I’m grateful that the Library of Congress committed to storing brief encounters between people telling their life stories, but in order to keep my story found, I had to share it with others.

What can we do to keep things found and accessible only to the individual?

Author: Patti Brennan

Director, US National Library of Medicine

2 thoughts on “Keeping Found Things Found . . .”

  1. I remember when Google attempted to create a personal medical record ap. At the time Simon Liu who was the head of OCCS and our neighbor down the street was excited about it and began using it. It flopped. But I like the idea of keeping my own medical record through an ap. I have access to many of my records now through patient portals but interoperability is still not complete and one doctor can’t see my records from another doctor. It would be great to have everything in one place with me so I don’t have to remember my whole medical history when I go to a new doctor! However I’m not sure it’s NLM’s role to create this ap.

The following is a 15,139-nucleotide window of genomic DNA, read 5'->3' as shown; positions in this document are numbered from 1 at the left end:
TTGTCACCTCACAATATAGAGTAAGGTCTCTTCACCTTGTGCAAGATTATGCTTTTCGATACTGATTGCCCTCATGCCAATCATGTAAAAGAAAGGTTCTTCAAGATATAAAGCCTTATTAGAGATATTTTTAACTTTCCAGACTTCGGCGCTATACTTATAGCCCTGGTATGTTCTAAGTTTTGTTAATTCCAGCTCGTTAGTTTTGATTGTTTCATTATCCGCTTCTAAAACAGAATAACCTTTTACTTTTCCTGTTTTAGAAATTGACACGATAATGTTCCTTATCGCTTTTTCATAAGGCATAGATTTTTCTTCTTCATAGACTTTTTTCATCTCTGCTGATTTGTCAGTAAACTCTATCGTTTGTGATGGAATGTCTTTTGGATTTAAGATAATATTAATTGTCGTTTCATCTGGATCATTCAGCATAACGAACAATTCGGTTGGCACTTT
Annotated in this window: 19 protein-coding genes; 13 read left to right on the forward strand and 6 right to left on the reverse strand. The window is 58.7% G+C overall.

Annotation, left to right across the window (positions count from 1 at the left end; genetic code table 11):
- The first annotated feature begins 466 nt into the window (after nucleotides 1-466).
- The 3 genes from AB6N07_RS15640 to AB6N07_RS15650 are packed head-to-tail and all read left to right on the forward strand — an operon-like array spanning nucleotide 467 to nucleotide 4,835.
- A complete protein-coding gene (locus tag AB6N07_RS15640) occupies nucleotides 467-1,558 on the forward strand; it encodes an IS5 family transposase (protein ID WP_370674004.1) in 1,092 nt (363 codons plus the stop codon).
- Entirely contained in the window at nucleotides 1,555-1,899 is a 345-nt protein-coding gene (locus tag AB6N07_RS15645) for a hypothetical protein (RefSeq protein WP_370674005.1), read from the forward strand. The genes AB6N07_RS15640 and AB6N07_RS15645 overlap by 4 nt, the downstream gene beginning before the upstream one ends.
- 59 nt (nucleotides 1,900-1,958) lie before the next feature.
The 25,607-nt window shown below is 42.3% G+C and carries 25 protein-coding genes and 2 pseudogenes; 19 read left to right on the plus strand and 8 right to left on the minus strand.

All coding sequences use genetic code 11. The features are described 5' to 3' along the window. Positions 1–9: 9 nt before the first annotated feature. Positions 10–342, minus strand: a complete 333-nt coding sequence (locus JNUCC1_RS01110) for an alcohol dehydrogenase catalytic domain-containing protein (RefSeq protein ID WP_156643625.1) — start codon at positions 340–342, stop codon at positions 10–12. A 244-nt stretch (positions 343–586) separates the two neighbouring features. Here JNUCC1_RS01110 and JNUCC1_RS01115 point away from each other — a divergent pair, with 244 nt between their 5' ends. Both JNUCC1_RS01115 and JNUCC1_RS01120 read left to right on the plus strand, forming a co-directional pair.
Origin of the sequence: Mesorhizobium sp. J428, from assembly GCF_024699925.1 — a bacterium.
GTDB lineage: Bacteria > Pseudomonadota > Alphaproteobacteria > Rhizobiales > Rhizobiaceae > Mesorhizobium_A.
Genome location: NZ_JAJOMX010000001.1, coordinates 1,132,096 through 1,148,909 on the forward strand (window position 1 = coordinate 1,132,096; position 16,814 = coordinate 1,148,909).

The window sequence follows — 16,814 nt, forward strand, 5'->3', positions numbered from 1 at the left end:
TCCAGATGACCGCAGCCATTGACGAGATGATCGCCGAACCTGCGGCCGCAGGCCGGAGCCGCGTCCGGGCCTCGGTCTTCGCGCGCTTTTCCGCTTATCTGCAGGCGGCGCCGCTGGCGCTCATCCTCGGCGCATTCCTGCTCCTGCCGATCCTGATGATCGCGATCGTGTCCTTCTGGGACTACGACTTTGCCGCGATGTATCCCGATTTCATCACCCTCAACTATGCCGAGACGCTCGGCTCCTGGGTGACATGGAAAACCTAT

1. Thank you for taking the time to share your thoughts on my blog post, and we appreciate your support! We also have a funding opportunity in this area: https://grants.nih.gov/grants/guide/pa-files/PAR-19-072.html — it is expiring this month but we continue to be interested in innovative research in personal health information management – while we won’t continue the funding announcement and we don’t support building apps, we do realize there’s a lot of research to be done here.